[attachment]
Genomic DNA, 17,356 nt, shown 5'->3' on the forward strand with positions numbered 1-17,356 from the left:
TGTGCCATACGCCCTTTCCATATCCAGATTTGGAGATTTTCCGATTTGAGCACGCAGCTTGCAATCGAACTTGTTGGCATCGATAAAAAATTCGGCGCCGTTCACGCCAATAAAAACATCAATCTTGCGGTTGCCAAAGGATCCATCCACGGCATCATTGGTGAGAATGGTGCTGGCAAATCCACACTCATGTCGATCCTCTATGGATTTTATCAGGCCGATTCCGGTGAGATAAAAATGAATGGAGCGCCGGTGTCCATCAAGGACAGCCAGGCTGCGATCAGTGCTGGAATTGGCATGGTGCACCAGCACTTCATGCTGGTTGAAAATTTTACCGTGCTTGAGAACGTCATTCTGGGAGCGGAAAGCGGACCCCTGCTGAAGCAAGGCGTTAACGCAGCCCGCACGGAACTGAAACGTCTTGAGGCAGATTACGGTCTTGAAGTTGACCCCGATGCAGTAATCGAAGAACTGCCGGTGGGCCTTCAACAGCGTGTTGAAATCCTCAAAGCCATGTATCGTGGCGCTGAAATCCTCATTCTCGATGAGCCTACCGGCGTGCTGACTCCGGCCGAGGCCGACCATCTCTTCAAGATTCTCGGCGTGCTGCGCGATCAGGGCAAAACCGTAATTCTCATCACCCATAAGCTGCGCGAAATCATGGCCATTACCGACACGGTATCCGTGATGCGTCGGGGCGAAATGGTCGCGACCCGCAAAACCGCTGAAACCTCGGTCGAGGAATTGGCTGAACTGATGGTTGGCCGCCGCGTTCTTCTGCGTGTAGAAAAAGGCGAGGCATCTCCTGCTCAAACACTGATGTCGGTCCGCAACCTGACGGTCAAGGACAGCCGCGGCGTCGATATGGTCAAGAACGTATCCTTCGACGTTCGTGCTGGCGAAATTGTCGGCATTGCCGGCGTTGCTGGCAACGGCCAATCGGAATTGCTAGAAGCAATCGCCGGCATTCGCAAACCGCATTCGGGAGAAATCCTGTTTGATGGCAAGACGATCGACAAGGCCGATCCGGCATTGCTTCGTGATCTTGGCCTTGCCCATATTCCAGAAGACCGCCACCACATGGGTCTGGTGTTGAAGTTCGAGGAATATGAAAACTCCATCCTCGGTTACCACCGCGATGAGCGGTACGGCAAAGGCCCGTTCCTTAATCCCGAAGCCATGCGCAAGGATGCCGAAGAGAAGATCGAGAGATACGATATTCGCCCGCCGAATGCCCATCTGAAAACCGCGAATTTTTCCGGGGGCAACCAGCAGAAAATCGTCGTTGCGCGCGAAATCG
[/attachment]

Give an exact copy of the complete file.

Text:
Genomic DNA, 17,356 nt, shown 5'->3' on the forward strand with positions numbered 1-17,356 from the left:
TGTGCCATACGCCCTTTCCATATCCAGATTTGGAGATTTTCCGATTTGAGCACGCAGCTTGCAATCGAACTTGTTGGCATCGATAAAAAATTCGGCGCCGTTCACGCCAATAAAAACATCAATCTTGCGGTTGCCAAAGGATCCATCCACGGCATCATTGGTGAGAATGGTGCTGGCAAATCCACACTCATGTCGATCCTCTATGGATTTTATCAGGCCGATTCCGGTGAGATAAAAATGAATGGAGCGCCGGTGTCCATCAAGGACAGCCAGGCTGCGATCAGTGCTGGAATTGGCATGGTGCACCAGCACTTCATGCTGGTTGAAAATTTTACCGTGCTTGAGAACGTCATTCTGGGAGCGGAAAGCGGACCCCTGCTGAAGCAAGGCGTTAACGCAGCCCGCACGGAACTGAAACGTCTTGAGGCAGATTACGGTCTTGAAGTTGACCCCGATGCAGTAATCGAAGAACTGCCGGTGGGCCTTCAACAGCGTGTTGAAATCCTCAAAGCCATGTATCGTGGCGCTGAAATCCTCATTCTCGATGAGCCTACCGGCGTGCTGACTCCGGCCGAGGCCGACCATCTCTTCAAGATTCTCGGCGTGCTGCGCGATCAGGGCAAAACCGTAATTCTCATCACCCATAAGCTGCGCGAAATCATGGCCATTACCGACACGGTATCCGTGATGCGTCGGGGCGAAATGGTCGCGACCCGCAAAACCGCTGAAACCTCGGTCGAGGAATTGGCTGAACTGATGGTTGGCCGCCGCGTTCTTCTGCGTGTAGAAAAAGGCGAGGCATCTCCTGCTCAAACACTGATGTCGGTCCGCAACCTGACGGTCAAGGACAGCCGCGGCGTCGATATGGTCAAGAACGTATCCTTCGACGTTCGTGCTGGCGAAATTGTCGGCATTGCCGGCGTTGCTGGCAACGGCCAATCGGAATTGCTAGAAGCAATCGCCGGCATTCGCAAACCGCATTCGGGAGAAATCCTGTTTGATGGCAAGACGATCGACAAGGCCGATCCGGCATTGCTTCGTGATCTTGGCCTTGCCCATATTCCAGAAGACCGCCACCACATGGGTCTGGTGTTGAAGTTCGAGGAATATGAAAACTCCATCCTCGGTTACCACCGCGATGAGCGGTACGGCAAAGGCCCGTTCCTTAATCCCGAAGCCATGCGCAAGGATGCCGAAGAGAAGATCGAGAGATACGATATTCGCCCGCCGAATGCCCATCTGAAAACCGCGAATTTTTCCGGGGGCAACCAGCAGAAAATCGTCGTTGCGCGCGAAATCG